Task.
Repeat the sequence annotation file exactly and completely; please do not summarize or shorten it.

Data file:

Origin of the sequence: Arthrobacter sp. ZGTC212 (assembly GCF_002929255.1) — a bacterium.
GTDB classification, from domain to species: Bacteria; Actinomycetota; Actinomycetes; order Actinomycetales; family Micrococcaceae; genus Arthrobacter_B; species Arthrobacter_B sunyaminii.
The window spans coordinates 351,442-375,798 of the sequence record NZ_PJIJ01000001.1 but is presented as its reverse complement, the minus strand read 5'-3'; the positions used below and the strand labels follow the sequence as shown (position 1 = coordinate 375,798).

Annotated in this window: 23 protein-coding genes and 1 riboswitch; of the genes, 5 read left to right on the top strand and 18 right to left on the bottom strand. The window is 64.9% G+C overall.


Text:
Origin of the sequence: Arthrobacter sp. ZGTC212 (assembly GCF_002929255.1) — a bacterium.
GTDB classification, from domain to species: Bacteria; Actinomycetota; Actinomycetes; order Actinomycetales; family Micrococcaceae; genus Arthrobacter_B; species Arthrobacter_B sunyaminii.
The window spans coordinates 351,442-375,798 of the sequence record NZ_PJIJ01000001.1 but is presented as its reverse complement, the minus strand read 5'-3'; the positions used below and the strand labels follow the sequence as shown (position 1 = coordinate 375,798).

Annotated in this window: 23 protein-coding genes and 1 riboswitch; of the genes, 5 read left to right on the top strand and 18 right to left on the bottom strand. The window is 64.9% G+C overall.